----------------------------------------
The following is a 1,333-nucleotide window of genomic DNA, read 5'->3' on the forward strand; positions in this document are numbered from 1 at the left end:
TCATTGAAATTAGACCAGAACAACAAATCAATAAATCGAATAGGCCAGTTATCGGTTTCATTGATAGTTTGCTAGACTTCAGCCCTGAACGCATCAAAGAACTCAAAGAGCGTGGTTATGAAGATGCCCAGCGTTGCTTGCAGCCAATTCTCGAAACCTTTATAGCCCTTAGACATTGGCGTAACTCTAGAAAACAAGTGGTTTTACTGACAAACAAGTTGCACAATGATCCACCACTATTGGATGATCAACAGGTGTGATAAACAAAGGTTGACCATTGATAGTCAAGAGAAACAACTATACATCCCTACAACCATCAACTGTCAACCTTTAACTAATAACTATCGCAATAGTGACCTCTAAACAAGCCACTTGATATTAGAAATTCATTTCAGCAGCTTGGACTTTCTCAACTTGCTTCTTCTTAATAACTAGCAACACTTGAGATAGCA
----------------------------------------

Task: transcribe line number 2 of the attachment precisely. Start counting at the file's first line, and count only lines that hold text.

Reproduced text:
TCATTGAAATTAGACCAGAACAACAAATCAATAAATCGAATAGGCCAGTTATCGGTTTCATTGATAGTTTGCTAGACTTCAGCCCTGAACGCATCAAAGAACTCAAAGAGCGTGGTTATGAAGATGCCCAGCGTTGCTTGCAGCCAATTCTCGAAACCTTTATAGCCCTTAGACATTGGCGTAACTCTAGAAAACAAGTGGTTTTACTGACAAACAAGTTGCACAATGATCCACCACTATTGGATGATCAACAGGTGTGATAAACAAAGGTTGACCATTGATAGTCAAGAGAAACAACTATACATCCCTACAACCATCAACTGTCAACCTTTAACTAATAACTATCGCAATAGTGACCTCTAAACAAGCCACTTGATATTAGAAATTCATTTCAGCAGCTTGGACTTTCTCAACTTGCTTCTTCTTAATAACTAGCAACACTTGAGATAGCA